Kathy Thorson 87
Trina Medford 67
Christina Jensen 68
Tammy Brown 54


County: Clay


Ist Place


2nd Place


3rd Place


4th Place




237

5th P;.ace


6th Place
(Tie)


Natasha Green 66
Alison 85
Wisenbaker
'iiris McLeod 65
Gilda Alexander 63

County: Taylor


Ricky Blackman 74
.ng-Ila Blackman 67
Johnny Longhurst "C
April Head 71

County: Leon


Janet Schock 59
ioanne Whitfield 64
Gavin Farrell 47

County: Sarasota


8th Place


9th Place


10th Place


Any 4-H or horticulture agent,
'",cationai Agricultural teacher, or
any 4-H/FFA member who is interested
in participating in future contests
(all events except the State Fair
are separate for 4-H and FFA) may
obtain more information from the
following horticultural specialists
at Gainesville:

Jim Stephens or Kathleen Lelate-
Vegetable Crops
bob Black Ornamental Horticulture
Jim Ferguson Fruit Crops

(Delate "'e. 86-03)

B. 1986 National Community
Gardening Contest

For the third consecutive year,
a National Community Gardening
Contest will be co-sponsored by the


Name










American Community Gardening Asso-
ciation (ACGA) and GLAD Wrap and
t.-. The purpose of the contest is
to focus public attention on the
importance of community gardening,
as well as to n.rnuragr and reward
the efforts of the country's thou-
sands of community gardeners.
In a letter to Dean Woeste>
Secretary of Agriculture John R.
L-.i.ck stresses the importance and
need for the Extension Service to
get involved in the po-L tion of
community r7,'denin.r He and his
wife have a plot in a ';D hnrington
community garden. He points out
that commniT)i" p.,i .i'- 1. in America
is "an important example of people
helping themselves and others in the
task of affo. i i, e home food produc-
tion".
Most of the one-million-plus
vegetable gardens in Florida are of
the back yard or container grown
variety. hvjwei-r, 1 know many of
you agents are aware of community
gardens in your county that could be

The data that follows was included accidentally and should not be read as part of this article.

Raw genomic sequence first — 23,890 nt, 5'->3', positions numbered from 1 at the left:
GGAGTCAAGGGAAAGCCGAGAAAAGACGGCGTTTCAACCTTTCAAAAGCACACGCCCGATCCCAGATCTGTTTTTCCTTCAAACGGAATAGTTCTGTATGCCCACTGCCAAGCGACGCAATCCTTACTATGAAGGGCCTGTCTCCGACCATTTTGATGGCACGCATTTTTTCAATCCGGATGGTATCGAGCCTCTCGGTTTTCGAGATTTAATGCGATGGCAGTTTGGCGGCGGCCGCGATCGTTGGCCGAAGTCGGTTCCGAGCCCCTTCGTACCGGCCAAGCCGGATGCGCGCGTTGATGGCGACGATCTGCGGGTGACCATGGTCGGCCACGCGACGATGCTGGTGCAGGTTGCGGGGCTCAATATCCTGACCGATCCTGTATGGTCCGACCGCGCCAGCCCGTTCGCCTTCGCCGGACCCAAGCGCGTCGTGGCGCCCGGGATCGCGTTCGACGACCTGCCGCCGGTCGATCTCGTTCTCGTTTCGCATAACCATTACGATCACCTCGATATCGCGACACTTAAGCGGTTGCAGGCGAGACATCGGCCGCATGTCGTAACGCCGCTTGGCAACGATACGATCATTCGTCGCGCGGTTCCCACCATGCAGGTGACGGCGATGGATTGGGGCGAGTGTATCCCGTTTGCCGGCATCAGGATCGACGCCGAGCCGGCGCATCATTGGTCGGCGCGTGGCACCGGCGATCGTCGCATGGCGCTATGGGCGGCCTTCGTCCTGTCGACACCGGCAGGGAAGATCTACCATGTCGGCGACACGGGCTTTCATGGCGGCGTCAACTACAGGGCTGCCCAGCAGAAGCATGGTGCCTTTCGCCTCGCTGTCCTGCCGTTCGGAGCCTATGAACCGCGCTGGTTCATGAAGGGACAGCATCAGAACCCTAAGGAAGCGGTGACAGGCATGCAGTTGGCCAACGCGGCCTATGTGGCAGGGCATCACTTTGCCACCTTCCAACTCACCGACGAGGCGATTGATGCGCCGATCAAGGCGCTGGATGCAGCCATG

enrolled in the national contest.
In fact, some of you are responsible
for helping establish those gardens.
And, most of you act as an educa-
tional resource .r.:'"i:Ji.. technical
assistance*
Florida has had many entries in
the national contest during its
first two years. In l:it ., there
were 25 entries from this state. We
have had award-win -l i'aiE:.ien from
at least two counties Duval and
Osceola and I may have overlooked
one or two more.
At the national level in 1985,
there were 620 entries and 118 win-
ners. Once the field was narrowed
down to 20( semi-finalists, garden
coordinators were interviewed by
telephone. In July, site visits
were made, which presented a problem
for Florida gardeners since our sea-
son was over by then.
The contest offers :'26, '. I in
cash prizes divided into 5 cate-
gories: large site (Si, '), small
site ($1,000), new site ($1,":0 ),


special .... i.-_ '.ns site ($1, -'...),
and food for othe-r ($1,000),
Entry information is provided
in the form f: r a Contest Kit. These
kits will be sent directly from
contest .:*_-ijdciSiters this month
(March) to all those who requested
information last year. r.- groups
interested in entering can obtain a
Contest Kit by writing to: ACGA,
P.O. Box 93147, Milwaukee, Wisconsin
532'0.
The Contest Kit contains:
a. Contest rules and
regulations.
b. Official entry and site
information form.
c. Prize e:,.'lanation sheet.
d. Other information.
Contest rules and regulations
Tho is eligible: Any community gar-
"i..;' group with 10 or more r-e.ple
who are engaged in the operation and
maintenance of a community garden
site- There must be at least one
adult leader or advisor. Note: A
gardener does not enter his indi-
vidual plot, but the group enters.
Important dates: Florida ..
forms must be postmarked on or
before It;- 1, 1986.
luadjTi:L: Gardens are judged on one
or more of the following:
a. Evaluation of official
:.r, tr form.
b. Telephone interview with
contact person to establish -.i,-den's
history, organization, community
involvement, and impact.
c- Site visit to semi-fi-
nalists to evaluate practices and
results.
Entry requirements:
a. A community garden must be
at least 100 square feet in area,
~in'ioudin a minimum of four vege-
tables.
b. Major focus on vegetable
gardening.
c. Phot.L rLc:iL may be neces-
sary.
d. Official entry signs must
be posted at ,ar.;n sites.








Extension Agents
Please be looking for your
Contest Kits soon if you have
requested them. Once more, the
address to obtain kits and more
information is:
American Community Gardening Contest
P.O. Box 93147
Milwaukee, WI 53202
If you need help on establish-
ing and conducting community gar-
dens, feel free to vet in touch with
me.

(Stephens, Veg. 86-03)

Prepared by Extension Vegetable Crops Specialists


Dr. D. J. Cantliffe
Chairman

Dr. G. J. Hochmut. ,F"'
Assistant Professp

Dr. M. Sherman
Associate Professor

J. M. Stephens
Associate Professor


Kathleen Delate
Visiting Ext. Agent I

Dr. S. M. Olson
Assistant Professor

Sr. W. M. Stall
Professor

Dr. D. N. Maynard
Professor